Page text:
“I wouldn’t be doing this if I did not think that I could win,” he revealed from his vehicle. “Certainly I am not underestimating the talent of the other drivers in the field. I think IndyCar, also known as American-based open-wheel auto racing has got an outstanding field right now.”
Wheldon was finished minutes later when the crash commenced before him at the start of the 12th lap. He had picked his way thru the field and gained at least Ten spots when he came on the accident and had nowhere to go to circumvent the spinning cars and flying waste.
The study found that though Wheldon stayed low on the race track and seemed to be attempting to bypass the cluster of autos spinning towards the top — he had slowed from 224 miles per hour to 165 — his path was blocked by other vehicles. His initial contact with another vehicle sent him airborne and into the catchfence.
Las Vegas belongs to Speedway Motor Sports Inc, and the organization has spent considerable cash on research into fencing. SMI owner Bruton Smith is adamant his fences are the strongest and safest in the business, and he makes no apologies for assembling them with the posts inside the wiring.
Barnhart said there is not any indication Wheldon would have survived had the post been on the outside of the mesh wiring.
“It doesn’t look like the position of the mesh fabric would have modified the results of this accident at all,” Barnhart recounted. “Sometimes the forces are too great. The tiny fabric is not there to retain an auto. That’s the object of the post and the wires. The situation of the fabric wouldn’t have modified the outcome at all, but as we’ve announced, our preference is for it to be on the inside.”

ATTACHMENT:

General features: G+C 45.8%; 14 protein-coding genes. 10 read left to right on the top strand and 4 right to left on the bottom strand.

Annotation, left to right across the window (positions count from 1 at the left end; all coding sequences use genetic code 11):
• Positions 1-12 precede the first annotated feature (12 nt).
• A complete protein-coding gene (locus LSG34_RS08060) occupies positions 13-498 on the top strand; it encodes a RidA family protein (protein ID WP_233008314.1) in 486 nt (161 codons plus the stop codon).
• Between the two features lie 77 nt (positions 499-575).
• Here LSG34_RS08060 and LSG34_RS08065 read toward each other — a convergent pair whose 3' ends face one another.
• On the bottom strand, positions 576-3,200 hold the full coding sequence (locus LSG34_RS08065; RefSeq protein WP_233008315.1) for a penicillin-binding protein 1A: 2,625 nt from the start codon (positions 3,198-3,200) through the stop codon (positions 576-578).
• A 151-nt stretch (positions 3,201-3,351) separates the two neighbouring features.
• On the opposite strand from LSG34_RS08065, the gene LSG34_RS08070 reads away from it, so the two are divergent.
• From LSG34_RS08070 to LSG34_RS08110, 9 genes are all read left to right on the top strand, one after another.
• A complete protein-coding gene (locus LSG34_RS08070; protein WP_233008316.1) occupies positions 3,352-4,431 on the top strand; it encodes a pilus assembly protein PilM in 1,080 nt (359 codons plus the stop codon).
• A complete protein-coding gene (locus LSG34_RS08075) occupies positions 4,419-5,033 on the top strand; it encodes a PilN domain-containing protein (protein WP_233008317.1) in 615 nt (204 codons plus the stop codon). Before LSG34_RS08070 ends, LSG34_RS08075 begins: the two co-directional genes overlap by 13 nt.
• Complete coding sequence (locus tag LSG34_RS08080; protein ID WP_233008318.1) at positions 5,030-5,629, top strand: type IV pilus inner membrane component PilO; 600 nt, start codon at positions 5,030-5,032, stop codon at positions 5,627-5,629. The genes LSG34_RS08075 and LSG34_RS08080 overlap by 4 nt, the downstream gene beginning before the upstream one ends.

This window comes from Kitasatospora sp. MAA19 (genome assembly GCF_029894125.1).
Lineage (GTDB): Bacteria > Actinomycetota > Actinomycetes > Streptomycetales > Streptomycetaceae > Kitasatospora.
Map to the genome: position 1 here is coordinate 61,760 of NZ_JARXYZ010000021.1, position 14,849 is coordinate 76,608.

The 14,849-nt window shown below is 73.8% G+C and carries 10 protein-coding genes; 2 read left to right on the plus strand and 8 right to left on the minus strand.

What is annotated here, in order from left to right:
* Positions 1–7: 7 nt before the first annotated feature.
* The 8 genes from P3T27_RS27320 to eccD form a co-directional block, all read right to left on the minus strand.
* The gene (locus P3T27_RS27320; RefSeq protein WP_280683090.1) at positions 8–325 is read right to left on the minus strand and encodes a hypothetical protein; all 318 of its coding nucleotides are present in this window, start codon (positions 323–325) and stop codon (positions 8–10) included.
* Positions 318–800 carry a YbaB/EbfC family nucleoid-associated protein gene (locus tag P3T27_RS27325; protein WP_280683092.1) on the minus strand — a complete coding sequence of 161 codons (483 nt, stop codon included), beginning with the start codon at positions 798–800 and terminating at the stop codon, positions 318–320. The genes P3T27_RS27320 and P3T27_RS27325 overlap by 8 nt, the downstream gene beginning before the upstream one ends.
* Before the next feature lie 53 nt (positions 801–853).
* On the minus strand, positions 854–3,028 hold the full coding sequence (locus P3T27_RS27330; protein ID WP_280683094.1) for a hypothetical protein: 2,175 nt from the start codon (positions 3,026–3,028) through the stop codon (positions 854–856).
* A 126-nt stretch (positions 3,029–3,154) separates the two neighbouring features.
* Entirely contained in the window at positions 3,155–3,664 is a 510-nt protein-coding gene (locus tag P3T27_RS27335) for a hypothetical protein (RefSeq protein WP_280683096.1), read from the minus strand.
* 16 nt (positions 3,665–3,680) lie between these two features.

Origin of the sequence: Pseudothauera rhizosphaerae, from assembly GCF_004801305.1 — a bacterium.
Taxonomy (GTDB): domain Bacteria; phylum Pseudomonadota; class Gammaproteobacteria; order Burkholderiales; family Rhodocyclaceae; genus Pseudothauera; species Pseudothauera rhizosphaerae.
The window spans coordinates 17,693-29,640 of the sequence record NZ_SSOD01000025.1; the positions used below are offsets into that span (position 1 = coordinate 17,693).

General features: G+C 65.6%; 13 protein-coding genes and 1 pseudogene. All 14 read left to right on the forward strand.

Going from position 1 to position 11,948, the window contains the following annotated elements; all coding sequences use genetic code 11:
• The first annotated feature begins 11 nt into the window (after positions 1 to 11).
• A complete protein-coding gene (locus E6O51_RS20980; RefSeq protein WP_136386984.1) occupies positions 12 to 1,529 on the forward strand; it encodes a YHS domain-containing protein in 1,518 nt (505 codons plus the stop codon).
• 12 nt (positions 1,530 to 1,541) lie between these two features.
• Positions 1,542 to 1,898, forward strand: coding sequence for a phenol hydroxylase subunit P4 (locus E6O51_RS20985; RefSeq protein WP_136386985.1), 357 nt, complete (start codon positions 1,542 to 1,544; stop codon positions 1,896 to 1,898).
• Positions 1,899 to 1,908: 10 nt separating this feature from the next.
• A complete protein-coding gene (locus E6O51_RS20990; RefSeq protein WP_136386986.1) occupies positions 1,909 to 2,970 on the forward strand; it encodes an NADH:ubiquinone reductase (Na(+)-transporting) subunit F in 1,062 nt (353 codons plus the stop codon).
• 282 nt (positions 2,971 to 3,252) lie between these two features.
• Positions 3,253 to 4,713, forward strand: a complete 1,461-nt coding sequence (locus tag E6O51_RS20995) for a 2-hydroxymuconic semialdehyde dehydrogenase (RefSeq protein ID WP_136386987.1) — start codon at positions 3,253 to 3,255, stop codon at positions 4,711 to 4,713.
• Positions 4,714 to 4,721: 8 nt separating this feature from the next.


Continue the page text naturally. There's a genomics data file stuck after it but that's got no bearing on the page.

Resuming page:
But questions remain about Vegas’ future on the IndyCar schedule.
Bernard had a three-year lease agreement with the track to host the season finale at Las vegas through 2013 but came to an agreement with SMI last week to buy out next year’s bit of the contract.
“I think Vegas is a great town, a resort destination, and our fans and sponsors — everybody loves the city,” Bernard said.
IndyCar, also known as American-based open-wheel auto racing plans on judging all high-banked ovals individually going forward and said the Wheldon accident could not be blamed on the banking.
No sanctioning agreement between Texas and IndyCar, also known as American-based open-wheel auto racing has been worked out, but Bernard indicated he’d like to have the 2012 schedule announced by Friday.